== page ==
God’s actions are always perfectly proportionate to his character. God’s character never changes. When it looks like God has changed in the Bible, we should explore those passages for changes in the situation: people’s attitudes, behaviors, and decisions—not changes with God’s character or being.
Have you ever seen someone so moved by emotion that you could tell their brain had kind of checked out? Maybe you’ve been there yourself. Sadly, I know I have. Whether it’s the result of anger, frustration, confusion, or despair, there’s a certain look in a person’s eyes when they’re operating on pure emotion. God never experiences this.
The doctrine of impassibility describes how God isn’t controlled by passions. While I hope you have control over your emotions, at least most of the time, you can certainly relate to experiencing emotions that don’t match reality.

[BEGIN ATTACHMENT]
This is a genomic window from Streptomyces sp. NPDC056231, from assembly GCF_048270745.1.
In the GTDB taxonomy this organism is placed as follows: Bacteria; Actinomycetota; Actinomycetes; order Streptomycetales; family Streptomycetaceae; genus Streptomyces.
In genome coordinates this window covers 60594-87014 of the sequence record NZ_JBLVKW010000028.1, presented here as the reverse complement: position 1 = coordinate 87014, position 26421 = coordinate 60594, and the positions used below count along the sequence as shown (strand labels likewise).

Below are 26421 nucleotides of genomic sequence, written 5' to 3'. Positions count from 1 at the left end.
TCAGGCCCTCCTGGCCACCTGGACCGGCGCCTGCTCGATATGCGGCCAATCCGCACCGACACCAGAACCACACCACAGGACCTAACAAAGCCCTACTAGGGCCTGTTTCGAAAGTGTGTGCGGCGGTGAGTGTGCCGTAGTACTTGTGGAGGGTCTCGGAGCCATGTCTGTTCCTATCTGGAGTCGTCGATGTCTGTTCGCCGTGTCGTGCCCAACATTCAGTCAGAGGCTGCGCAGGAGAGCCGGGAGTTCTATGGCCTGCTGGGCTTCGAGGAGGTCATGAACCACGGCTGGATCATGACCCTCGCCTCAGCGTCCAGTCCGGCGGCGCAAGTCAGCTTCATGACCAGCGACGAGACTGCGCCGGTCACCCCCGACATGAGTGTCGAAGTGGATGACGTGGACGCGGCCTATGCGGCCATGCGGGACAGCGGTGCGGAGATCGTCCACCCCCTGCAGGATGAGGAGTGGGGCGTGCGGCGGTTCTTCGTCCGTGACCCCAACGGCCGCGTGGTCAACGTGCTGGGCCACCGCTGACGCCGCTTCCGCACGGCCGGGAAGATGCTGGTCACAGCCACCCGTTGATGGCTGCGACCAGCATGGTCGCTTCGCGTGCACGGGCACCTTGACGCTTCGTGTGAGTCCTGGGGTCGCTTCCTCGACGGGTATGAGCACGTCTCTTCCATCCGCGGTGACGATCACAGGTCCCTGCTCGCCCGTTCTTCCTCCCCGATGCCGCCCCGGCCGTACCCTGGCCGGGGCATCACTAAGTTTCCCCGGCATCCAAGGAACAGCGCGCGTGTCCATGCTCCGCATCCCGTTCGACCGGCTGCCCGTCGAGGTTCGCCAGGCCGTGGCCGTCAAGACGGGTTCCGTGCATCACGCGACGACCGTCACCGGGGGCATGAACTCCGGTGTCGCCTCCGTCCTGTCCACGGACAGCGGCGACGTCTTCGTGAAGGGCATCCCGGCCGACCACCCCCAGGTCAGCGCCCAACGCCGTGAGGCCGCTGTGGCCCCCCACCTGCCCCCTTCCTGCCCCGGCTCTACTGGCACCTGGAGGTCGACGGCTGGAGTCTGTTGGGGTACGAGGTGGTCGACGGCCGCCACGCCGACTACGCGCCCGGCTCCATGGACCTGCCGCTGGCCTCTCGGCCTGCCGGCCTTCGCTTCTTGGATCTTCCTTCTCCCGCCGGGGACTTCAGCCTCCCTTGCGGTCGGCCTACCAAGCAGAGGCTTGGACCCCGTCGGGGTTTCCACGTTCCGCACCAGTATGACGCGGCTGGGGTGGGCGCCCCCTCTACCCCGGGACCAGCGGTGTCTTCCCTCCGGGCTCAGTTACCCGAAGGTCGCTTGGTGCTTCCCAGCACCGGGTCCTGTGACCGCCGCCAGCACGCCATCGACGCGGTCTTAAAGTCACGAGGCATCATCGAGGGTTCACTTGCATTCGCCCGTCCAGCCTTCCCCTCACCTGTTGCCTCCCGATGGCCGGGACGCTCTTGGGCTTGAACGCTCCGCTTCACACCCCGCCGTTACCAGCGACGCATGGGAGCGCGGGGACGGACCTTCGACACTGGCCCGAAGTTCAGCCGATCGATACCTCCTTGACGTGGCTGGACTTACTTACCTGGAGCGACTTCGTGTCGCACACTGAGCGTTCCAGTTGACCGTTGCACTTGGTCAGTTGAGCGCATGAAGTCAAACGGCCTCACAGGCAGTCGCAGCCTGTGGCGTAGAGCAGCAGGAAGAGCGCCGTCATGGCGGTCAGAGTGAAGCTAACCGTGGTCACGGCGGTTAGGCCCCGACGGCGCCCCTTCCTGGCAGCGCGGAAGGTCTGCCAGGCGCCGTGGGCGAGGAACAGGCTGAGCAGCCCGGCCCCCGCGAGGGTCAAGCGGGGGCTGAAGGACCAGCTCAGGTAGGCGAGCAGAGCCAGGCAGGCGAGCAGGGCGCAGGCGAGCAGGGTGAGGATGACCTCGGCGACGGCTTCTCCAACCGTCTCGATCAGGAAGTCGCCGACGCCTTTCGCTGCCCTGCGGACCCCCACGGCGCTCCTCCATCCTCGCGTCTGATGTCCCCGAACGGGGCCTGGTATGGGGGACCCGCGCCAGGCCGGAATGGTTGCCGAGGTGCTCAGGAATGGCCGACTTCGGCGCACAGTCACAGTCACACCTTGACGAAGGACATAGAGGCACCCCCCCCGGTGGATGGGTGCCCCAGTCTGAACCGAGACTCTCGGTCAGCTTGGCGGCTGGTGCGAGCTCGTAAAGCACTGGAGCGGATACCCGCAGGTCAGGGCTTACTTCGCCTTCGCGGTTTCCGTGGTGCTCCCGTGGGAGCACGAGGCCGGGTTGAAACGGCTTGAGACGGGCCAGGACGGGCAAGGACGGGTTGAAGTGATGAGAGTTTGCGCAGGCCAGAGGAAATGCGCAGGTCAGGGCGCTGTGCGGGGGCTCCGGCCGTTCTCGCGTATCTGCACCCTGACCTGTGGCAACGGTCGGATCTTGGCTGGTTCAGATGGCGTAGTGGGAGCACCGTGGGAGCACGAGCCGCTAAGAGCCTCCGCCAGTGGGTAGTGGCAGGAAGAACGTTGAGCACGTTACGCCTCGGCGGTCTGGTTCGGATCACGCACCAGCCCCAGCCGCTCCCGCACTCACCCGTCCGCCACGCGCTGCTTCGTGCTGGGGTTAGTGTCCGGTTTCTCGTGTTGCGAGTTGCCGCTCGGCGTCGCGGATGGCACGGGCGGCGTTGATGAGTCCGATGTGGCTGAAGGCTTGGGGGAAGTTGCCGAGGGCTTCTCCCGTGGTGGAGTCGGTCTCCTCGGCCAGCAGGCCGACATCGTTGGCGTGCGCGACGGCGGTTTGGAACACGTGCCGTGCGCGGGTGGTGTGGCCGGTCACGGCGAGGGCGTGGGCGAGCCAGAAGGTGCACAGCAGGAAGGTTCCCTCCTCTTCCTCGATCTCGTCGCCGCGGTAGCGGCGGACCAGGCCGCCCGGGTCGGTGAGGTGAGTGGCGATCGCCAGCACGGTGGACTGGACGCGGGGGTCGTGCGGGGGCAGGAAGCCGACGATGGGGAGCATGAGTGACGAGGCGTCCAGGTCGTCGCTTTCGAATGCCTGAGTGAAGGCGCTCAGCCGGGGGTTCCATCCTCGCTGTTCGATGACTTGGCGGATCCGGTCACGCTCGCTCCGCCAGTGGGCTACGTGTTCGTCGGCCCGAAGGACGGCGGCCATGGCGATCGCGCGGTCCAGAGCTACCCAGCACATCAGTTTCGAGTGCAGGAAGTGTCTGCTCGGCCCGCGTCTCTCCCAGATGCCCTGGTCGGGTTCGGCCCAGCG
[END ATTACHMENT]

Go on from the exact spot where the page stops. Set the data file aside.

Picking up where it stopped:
Think of a surprise birthday party. You walk into a dark room, and all of a sudden, a lot of people jump out at you. Your immediate response might be shock or fear, but in your rational mind you’d be elated or happy. God never experiences anything like this. There’s never a time when God’s emotions dictate his attitude toward a situation. God is never out of control.
Now, to be clear, there are plenty of passages in the Bible that talk about God having feelings. Again, this is anthropomorphic language. Passions or emotions don’t affect God the way emotions affect us. We can’t read our experience into God.
So whatever it means in such descriptive passages about God, we must keep the prescriptive passages in mind. For example, Malachi 3:6 that tells us God never changes, and Hebrews 13:8 says Jesus is the same yesterday, today, and forever. When we see a change in God’s mood, we need to ask how this change fits with passages that say God doesn’t change. How can we make sense of the two realities — passages that say God doesn’t change and passages that describe God changing from anger to delight?